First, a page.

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    Ethical Decision Making in Difficult Situations

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    1. On the issue of overseas bribes, Terris asks the questions, "Who was hurt by the [overseas bribes to secure sales of aircraft]? The competitors, of course, but what was unethical about beating out the competition that was playing by the same rules?" (p.59). What do you think about a situation where underhanded and back door deals are the way the game is played if everybody is on the same playing field? That is to say, if everybody is playing by the same shady rules, is it unethical to compete?

    In your reading you will note that defense contractors continued to find themselves in hot water well into the 1970s as a result of overpricing and additional charges of bribery. In the late 70s Lockheed established its first code of ethics and later the major defense contractors came to the table to level the playing field with the Defense Industry Initiative (DII), by agreeing on a set of ethical principles. This was an important turning point as was bringing Norman Augustine on board.
    2. Why was the DII so important to the eventual success of Lockheed Martin's ethics program?
    3. Why was Norman Augustine's and Dilbert's contribution in helping Lockheed Martin turn the corner with its ethics program.
    Jerry Stevens heads up an excavation crew for the municipal utilities district in a city in Nebraska. A sewer line needs to be replaced and it has been excavated with a back-hoe. The trench is 7 feet deep. The municipality's safety rules indicate that employees should not go into the trench without a trench box. This rule is to prevent employees from being buried if the trench walls collapse. People die every year from trench cave-ins.
    Scenario:
    The trench box won't arrive on site for another 6 hours and the city promised residents that the sewer would be fixed by the end of the day, which now seems impossible. The City Administrator called Jerry on his cell phone and indicated that it was imperative that the sewer be fixed as soon as conceivably possible because a City Council member is served by that sewer line and will raise a fuss if it's not fixed by the promised time.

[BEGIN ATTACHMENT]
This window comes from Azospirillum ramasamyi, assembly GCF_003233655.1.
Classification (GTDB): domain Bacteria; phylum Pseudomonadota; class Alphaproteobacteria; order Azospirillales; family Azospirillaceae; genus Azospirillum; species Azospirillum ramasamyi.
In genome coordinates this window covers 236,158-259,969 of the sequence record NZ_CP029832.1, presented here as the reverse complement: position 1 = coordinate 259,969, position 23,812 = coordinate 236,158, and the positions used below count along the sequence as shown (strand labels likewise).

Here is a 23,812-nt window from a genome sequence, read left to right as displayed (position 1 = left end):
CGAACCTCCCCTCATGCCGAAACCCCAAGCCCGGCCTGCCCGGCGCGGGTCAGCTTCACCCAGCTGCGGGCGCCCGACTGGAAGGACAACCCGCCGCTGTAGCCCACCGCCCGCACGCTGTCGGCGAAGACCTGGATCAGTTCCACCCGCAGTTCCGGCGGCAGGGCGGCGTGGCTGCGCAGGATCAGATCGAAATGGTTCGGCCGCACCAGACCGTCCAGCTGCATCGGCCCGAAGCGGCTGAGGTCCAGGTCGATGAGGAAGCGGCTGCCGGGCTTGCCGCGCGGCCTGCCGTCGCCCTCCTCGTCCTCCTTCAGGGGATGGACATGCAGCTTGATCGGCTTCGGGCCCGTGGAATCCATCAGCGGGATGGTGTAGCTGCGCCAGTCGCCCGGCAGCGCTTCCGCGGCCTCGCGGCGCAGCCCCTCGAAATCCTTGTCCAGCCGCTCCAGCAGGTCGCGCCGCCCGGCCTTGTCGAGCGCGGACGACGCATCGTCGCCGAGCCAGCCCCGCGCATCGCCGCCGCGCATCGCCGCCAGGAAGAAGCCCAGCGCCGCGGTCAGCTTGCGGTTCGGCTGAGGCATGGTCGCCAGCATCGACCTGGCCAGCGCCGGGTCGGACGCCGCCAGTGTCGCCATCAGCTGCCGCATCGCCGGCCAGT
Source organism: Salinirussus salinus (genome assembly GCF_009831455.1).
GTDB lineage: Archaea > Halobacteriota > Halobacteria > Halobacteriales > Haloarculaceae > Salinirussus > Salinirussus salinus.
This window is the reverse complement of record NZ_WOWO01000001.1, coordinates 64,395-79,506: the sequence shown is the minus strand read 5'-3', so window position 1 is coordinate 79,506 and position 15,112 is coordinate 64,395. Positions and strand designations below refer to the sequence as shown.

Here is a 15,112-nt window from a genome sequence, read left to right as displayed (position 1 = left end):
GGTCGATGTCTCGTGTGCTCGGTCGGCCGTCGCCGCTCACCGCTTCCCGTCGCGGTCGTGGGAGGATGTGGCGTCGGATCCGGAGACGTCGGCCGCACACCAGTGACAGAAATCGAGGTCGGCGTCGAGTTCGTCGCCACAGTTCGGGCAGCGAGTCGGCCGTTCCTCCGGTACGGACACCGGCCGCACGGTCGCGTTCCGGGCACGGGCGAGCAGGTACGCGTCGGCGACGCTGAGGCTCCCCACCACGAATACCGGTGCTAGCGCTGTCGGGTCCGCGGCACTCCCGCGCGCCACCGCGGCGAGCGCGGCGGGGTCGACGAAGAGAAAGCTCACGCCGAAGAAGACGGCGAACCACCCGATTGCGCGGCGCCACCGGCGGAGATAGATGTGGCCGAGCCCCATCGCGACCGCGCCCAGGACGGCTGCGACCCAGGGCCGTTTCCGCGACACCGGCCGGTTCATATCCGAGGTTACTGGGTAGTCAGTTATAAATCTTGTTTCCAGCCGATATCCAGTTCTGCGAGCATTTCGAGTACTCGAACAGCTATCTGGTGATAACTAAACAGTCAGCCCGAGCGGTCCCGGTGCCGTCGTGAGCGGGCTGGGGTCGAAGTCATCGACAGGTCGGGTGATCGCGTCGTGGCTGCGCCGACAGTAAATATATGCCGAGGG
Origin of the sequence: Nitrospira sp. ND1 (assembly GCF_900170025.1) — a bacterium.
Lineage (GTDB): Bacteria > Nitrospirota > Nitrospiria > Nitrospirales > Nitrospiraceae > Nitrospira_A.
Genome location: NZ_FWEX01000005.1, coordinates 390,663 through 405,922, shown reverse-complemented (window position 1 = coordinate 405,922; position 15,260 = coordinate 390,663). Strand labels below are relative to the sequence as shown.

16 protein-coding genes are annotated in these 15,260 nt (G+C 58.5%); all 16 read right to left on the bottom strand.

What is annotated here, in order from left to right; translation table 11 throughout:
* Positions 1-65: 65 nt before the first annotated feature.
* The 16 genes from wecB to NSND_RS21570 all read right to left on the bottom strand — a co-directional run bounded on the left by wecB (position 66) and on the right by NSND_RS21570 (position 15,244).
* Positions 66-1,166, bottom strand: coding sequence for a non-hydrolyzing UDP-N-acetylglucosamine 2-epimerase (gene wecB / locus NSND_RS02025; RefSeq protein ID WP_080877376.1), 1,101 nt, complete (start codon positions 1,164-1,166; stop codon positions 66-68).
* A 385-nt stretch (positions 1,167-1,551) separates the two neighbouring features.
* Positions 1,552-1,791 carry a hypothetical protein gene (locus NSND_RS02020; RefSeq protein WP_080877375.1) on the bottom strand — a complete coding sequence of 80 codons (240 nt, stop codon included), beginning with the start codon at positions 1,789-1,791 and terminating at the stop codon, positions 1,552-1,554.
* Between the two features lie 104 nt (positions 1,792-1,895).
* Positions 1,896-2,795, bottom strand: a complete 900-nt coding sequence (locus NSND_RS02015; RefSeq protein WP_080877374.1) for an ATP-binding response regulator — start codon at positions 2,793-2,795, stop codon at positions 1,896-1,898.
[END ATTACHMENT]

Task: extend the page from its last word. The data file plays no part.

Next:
One of the more experienced workers states, "It's only going to take 30 minutes to dig under the pipe and loosen the fittings. We don't need the trench box. We used to do this all the time before we were required to use one of those darn things."
    Jerry knows he's right. He used to do it himself before the rule was put in place. Also, the soil is clearly a cohesive soil and it's highly unlikely that it will collapse. And although there is an organizational policy to use a trench box for trenches deeper than 5 feet, the Occupational Safety and Health Administration (OSHA) does not have

    Jurisdiction over municipalities in Nebraska because municipalities are political subdivisions of the State. The only entity regulating safety policies is the City's Safety Director and he took the day off.

    4. In this scenario, to what extent do you think allowing the crew into the trench without a trench box would be pushing (or exceeding) the limit?
    5. Discuss any ethical grey areas in this scenario?
    6. What in your mind is the right thing to do?
    7. What is the value of having an ethics program (and related programs like safety programs) and what are the responsibilities of front line leaders/supervisors and the workers when they face dilemmas such as the one described?

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    Solution Preview

    https://www.washingtonpost.com/archive/business/1997/04/13/when-dilbert-speaks-on-ethics-lockheed-martin-listens/e49eac5a-b5d5-46ce-9830-abe2e4fce081/

    http://training.itcilo.it/actrav_cdrom1/english/global/guide/defence.htm

    1. On the issue of overseas bribes, Terris asks the questions, "Who was hurt by the [overseas bribes to secure sales of aircraft]? The competitors, of course, but what was unethical about beating out the competition that was playing by the same rules?" (p.59). What do you think about a situation where underhanded and back door deals are the way the game is played if everybody is on the same playing field? That is to say, if everybody is playing by the same shady rules, is it unethical to compete?

    The issue of bribes overseas is a serious issue because many companies have to "pay to play" or be left behind. In regard to the underhanded backdoor deals that are the norm in many countries that are plagued by corruption and graft, companies must adhere to the global and U.S. standards of business, which means refraining from engaging in any illegal activities even if this results in loss of business. The company would be subjected to the same penalties that they are subjected to at home even if they were engaging in behavior that is accepted by corrupt governments and foreign actors.

    2. Why ...

    Solution Summary

    Ethical decision making in difficult situations are examined.

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